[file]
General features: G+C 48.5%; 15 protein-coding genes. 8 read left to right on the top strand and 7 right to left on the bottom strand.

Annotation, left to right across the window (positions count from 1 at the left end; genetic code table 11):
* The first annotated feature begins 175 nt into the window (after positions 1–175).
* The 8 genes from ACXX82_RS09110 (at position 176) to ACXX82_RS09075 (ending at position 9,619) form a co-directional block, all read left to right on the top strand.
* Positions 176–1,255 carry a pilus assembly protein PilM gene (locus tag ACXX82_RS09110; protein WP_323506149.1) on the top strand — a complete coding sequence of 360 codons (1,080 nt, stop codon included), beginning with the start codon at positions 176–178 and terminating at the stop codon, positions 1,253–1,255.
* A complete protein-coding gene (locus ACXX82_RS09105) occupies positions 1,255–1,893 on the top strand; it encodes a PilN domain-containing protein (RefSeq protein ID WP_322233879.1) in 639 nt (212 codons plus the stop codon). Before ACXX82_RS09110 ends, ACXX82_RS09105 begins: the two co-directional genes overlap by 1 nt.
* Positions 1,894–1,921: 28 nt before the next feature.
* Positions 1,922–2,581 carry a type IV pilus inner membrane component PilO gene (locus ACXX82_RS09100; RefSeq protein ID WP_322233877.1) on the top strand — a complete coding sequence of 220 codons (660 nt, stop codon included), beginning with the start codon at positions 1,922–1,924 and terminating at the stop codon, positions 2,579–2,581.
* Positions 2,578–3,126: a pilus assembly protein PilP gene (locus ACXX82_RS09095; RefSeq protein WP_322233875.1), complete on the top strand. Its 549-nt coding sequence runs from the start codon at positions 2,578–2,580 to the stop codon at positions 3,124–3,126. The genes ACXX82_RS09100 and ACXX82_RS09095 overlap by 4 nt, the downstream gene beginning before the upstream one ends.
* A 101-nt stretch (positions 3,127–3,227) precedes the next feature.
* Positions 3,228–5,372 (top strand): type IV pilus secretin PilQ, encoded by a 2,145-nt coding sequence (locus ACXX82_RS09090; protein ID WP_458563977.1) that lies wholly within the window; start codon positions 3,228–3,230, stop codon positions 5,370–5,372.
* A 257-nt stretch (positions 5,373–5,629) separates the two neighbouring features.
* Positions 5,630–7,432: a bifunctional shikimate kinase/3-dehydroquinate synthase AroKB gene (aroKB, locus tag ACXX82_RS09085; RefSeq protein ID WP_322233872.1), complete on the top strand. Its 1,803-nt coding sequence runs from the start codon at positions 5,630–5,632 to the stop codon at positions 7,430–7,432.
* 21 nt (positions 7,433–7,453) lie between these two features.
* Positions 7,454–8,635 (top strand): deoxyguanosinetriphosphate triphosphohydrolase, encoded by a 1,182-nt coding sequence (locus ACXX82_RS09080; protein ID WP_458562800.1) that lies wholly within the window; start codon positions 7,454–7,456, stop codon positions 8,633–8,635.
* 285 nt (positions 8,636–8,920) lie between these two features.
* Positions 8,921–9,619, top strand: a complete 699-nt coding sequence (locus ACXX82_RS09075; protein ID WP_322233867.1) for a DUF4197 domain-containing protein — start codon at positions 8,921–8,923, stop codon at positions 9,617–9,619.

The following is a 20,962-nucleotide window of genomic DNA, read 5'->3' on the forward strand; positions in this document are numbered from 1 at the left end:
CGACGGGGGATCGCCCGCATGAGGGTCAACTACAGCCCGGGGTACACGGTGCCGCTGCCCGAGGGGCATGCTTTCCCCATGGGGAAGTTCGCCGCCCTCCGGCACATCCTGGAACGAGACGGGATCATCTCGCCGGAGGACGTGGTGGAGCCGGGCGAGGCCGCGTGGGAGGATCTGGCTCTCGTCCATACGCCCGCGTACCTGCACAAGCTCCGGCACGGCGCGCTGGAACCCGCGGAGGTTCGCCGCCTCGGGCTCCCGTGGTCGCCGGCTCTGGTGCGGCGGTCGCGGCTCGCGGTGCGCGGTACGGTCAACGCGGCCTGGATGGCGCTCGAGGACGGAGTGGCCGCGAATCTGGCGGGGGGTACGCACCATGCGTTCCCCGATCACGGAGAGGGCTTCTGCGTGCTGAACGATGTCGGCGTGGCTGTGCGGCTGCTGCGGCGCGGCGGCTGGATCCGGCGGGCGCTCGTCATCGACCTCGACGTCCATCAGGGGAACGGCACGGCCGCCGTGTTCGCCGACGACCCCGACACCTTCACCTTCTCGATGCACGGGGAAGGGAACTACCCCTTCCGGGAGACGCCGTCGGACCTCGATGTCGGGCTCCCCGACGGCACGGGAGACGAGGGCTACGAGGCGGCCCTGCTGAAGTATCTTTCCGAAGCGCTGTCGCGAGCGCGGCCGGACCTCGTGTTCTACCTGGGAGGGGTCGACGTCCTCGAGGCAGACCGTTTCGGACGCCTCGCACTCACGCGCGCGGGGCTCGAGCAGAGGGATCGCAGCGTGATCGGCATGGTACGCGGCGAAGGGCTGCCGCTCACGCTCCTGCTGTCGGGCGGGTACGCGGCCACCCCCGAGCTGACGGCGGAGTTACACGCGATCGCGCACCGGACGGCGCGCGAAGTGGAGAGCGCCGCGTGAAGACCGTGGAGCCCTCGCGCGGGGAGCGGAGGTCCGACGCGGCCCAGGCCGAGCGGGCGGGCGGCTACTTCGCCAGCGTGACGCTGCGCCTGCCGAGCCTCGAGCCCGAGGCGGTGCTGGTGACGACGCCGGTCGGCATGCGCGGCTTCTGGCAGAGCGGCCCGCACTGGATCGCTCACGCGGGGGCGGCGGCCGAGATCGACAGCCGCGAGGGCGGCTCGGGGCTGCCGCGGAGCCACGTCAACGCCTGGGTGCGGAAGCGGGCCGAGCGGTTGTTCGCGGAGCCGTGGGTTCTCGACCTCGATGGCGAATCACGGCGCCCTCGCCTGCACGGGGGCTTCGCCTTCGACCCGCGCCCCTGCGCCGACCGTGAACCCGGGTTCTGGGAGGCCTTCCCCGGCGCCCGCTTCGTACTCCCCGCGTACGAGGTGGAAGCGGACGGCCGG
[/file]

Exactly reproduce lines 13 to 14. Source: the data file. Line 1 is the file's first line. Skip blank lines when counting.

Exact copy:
* Positions 5,630–7,432: a bifunctional shikimate kinase/3-dehydroquinate synthase AroKB gene (aroKB, locus tag ACXX82_RS09085; RefSeq protein ID WP_322233872.1), complete on the top strand. Its 1,803-nt coding sequence runs from the start codon at positions 5,630–5,632 to the stop codon at positions 7,430–7,432.
* 21 nt (positions 7,433–7,453) lie between these two features.